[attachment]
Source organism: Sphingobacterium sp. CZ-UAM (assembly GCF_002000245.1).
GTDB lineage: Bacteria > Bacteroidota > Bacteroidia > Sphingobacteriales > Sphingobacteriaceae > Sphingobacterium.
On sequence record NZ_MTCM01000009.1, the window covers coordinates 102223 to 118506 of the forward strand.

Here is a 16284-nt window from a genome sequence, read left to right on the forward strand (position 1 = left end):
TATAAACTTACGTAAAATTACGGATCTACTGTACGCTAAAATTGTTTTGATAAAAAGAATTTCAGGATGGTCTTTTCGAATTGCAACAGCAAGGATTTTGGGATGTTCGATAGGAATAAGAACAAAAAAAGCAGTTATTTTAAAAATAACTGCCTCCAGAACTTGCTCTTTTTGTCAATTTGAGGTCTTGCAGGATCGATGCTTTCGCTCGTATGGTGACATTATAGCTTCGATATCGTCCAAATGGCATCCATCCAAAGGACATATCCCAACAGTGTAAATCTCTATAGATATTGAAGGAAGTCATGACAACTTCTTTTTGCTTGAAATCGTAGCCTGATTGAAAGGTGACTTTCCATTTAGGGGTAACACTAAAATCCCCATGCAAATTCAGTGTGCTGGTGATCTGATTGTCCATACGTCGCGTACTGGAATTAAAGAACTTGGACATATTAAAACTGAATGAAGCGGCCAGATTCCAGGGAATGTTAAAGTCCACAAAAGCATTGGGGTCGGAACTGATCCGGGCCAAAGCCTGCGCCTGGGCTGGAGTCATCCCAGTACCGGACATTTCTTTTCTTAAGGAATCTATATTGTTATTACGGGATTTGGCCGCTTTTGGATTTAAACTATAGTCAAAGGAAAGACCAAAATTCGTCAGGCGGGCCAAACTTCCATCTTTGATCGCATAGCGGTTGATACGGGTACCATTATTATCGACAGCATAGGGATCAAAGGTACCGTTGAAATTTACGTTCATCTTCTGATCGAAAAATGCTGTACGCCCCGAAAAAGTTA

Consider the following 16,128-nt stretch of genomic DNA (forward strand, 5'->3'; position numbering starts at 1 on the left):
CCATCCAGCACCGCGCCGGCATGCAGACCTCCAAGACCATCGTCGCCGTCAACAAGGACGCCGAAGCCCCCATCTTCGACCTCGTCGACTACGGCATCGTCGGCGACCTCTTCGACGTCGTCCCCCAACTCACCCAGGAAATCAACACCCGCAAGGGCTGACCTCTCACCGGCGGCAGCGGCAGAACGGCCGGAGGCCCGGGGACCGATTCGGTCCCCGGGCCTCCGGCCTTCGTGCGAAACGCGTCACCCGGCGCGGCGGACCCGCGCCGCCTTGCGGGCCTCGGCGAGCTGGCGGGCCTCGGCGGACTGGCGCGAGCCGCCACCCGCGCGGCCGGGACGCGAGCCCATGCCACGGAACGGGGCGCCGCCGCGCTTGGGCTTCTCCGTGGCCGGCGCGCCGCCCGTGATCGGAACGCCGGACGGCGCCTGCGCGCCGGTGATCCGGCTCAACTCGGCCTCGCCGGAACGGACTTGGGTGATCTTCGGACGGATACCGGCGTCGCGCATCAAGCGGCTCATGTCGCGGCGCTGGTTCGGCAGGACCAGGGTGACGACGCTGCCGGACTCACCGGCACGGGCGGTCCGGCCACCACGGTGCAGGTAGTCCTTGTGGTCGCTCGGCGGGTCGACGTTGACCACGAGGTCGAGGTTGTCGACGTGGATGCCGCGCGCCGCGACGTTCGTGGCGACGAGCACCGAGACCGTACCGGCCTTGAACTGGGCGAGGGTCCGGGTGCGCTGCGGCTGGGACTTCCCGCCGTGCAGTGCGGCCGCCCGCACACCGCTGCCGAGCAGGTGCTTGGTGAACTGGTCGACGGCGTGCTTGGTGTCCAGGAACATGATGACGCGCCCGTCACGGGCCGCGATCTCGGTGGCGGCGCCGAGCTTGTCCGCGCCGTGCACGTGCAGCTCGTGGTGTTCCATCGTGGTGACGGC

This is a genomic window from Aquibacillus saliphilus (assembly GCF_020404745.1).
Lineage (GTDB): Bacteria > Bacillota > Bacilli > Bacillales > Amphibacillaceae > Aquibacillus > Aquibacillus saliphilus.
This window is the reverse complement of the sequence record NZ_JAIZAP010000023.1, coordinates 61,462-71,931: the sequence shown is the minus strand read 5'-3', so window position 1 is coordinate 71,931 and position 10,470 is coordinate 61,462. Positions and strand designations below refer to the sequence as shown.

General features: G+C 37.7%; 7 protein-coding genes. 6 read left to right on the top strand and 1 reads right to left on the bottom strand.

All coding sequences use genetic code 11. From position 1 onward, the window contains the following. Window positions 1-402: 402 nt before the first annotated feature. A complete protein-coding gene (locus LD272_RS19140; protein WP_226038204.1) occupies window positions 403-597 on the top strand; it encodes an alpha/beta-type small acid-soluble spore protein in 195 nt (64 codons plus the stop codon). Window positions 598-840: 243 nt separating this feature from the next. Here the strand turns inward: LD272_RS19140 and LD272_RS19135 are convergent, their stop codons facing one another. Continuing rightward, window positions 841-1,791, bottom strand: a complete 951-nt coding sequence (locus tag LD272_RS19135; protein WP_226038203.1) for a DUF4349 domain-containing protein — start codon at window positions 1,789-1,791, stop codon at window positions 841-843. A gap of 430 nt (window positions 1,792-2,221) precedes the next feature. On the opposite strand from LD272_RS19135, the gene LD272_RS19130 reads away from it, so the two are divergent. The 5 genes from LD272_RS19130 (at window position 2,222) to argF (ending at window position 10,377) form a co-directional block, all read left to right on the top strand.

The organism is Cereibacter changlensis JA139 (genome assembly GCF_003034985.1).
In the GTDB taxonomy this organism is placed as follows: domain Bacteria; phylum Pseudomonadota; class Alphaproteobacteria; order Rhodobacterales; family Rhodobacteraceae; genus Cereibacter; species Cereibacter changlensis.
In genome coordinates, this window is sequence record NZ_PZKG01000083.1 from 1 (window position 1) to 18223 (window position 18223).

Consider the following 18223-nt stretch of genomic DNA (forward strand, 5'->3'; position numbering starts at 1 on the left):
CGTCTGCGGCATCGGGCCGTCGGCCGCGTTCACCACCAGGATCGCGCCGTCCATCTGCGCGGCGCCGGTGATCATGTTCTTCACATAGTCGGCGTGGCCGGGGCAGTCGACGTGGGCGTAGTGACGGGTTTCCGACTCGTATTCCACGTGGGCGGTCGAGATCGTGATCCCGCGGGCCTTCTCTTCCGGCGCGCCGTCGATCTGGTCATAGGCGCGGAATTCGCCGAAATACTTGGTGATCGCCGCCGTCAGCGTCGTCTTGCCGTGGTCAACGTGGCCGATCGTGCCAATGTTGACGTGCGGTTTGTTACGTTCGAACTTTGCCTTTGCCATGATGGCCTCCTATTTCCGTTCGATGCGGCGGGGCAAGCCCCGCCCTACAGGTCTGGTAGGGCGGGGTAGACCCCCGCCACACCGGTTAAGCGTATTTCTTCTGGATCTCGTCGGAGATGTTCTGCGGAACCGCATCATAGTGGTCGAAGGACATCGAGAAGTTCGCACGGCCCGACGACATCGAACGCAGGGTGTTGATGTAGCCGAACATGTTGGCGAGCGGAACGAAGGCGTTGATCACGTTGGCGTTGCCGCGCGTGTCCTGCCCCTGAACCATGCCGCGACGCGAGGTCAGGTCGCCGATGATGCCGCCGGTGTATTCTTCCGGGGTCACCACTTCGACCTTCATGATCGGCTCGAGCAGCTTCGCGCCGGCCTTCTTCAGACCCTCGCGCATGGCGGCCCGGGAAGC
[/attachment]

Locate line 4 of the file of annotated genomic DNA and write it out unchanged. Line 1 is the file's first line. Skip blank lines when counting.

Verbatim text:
Here is a 16284-nt window from a genome sequence, read left to right on the forward strand (position 1 = left end):